I will not stress you with the usual catastrophic global warming stuff, you can read plenty about that online (here's a great article). However it's no coincidence that my love for electronics and efficiency drove my career straight into one of the fields that was promising a huge impact on that front: Electric Mobility.
This is the story of a journey that started a few years ago, when I and a friend with this same passion started a company to be part of this revolution, with big ideas for the future and small pockets.
But you have to start somewhere, so we tackled one of the most annoying problems we had as EV drivers: charging. You can charge your vehicle at home with an EVSE cable, but that's only a temporary solution as the charging rate is very slow (~10km/h) and it's usually not very safe as plugs in Europe are not designed for that kind of continuous load. This solution is also ugly and dumb because you can't control the charging rate and you easily trip the main circuit breaker if you use other loads in the house. Reducing the charging current when other loads are connected is a very basic feature, but at that time the only device offering it was the OpenEVSE. Even today, only a few brands offer this feature, and it's usually a quite expensive optional.
And while we're at it, why can't we also sync with our solar inverter and charge only when the sun is shining, if we're not in a hurry? Again, only an OpenEVSE connected to an OpenEnergyMonitor can do this. That's a very important feature as it reduces the overall pollution in the lifecycle of the vehicle, makes the user totally independent from oil companies and helps reducing the load on the grid, making transition to EVs easier for everyone.
So we built ourselves an OpenEVSE, and we were happy for a while. But oh, there's so much to improve! It doesn't have ethernet (WiFi in the garage was very flaky), it was only single phase, and it looked (and still looks imho) too much like an hobbyist project.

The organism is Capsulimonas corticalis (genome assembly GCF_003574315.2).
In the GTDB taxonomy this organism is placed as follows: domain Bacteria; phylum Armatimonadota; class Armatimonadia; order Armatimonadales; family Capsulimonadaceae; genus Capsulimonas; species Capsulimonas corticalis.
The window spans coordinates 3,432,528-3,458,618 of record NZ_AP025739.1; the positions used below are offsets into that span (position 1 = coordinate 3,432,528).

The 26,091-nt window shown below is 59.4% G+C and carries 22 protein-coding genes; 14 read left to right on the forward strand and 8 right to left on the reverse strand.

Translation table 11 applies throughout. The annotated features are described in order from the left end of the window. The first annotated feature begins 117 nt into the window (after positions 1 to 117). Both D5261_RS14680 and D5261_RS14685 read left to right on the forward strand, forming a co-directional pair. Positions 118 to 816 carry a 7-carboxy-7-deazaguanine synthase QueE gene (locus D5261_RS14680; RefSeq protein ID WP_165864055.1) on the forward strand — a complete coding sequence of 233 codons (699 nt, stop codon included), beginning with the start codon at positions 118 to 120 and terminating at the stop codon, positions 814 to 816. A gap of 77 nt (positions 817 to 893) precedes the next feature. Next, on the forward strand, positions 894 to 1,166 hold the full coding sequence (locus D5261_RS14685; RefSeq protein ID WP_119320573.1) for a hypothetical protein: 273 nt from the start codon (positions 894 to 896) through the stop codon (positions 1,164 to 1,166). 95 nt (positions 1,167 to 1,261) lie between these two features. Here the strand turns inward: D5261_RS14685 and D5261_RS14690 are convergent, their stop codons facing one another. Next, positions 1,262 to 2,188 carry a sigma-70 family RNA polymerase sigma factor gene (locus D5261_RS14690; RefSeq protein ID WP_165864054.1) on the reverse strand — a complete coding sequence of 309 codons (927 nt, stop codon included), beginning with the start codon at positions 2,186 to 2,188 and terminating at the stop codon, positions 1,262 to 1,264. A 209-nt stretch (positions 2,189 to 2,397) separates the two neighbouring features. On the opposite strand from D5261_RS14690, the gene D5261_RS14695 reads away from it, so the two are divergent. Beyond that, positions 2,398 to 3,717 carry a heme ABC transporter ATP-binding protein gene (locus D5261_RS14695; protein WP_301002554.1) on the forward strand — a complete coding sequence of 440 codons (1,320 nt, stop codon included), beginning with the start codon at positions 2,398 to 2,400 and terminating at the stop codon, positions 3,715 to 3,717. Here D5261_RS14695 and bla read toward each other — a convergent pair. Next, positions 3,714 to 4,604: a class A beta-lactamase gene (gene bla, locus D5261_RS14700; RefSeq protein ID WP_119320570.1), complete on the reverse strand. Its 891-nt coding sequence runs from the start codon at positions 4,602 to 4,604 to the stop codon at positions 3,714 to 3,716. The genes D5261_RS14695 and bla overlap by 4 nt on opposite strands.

We also had the chance to test some commercial products, and when one exploded on us we decided it was time to make things right. And the idea of Prism was born.
Other great and unique features that set Prism apart from the competition:
- Based on OpenWRT Linux:
- high security and constant updates
- easy development in any language (C, LUA, Python, PHP...)
- WiFi Access Point feature: very important to keep your car connected if your garage is underground
- Integration with Vehicle API, to customize charging based on vehicle state of charge
- Open and easily and "modularly" customizable: you can play with any part of it, e.g. if you're not comfortable messing with high voltage stuff, you can just play around with the cover module that still has access to all data and customize the user interface, or redesign only the Linux module to use your own SOC, or just code new features in any language without touching the hardware.
- One single prism can charge one or two vehicles at the same time
- Advanced energy monitoring can give unique insights into the EV charging system - especially useful for makers playing with this component
- Extra safety with integrated Ground Fault protection for both AC and DC residual current
- Oversized contactor for extra safety
General specifications are:
- up to 22kW charging power (3 phase) or 7.4kW (single phase)
- 400V AC (3 phase) or 220V AC (single phase)
- IP54 case (but by design we should be able to achieve IP64 or even IP67)
Here's the latest image of the prototype in its case:
Status of the project:
- The electronic modules are going into production - we received the first prototypes and we're testing them
- We finished the plastic case molding and will manufacture the first batch
- Software is 85% complete - we're missing some refinements but basic features are ready
- The front cover is complete and ready to manufacture
- We're writing documentation and gradually releasing sources as we write
Note: except for the latest logs, I'm writing them not in a chronological order as it might be expected, but by topic, since by now we already did a lot of the development; each log represents development on that specific topic up to the day of publishing it, so it's more useful as a documentation.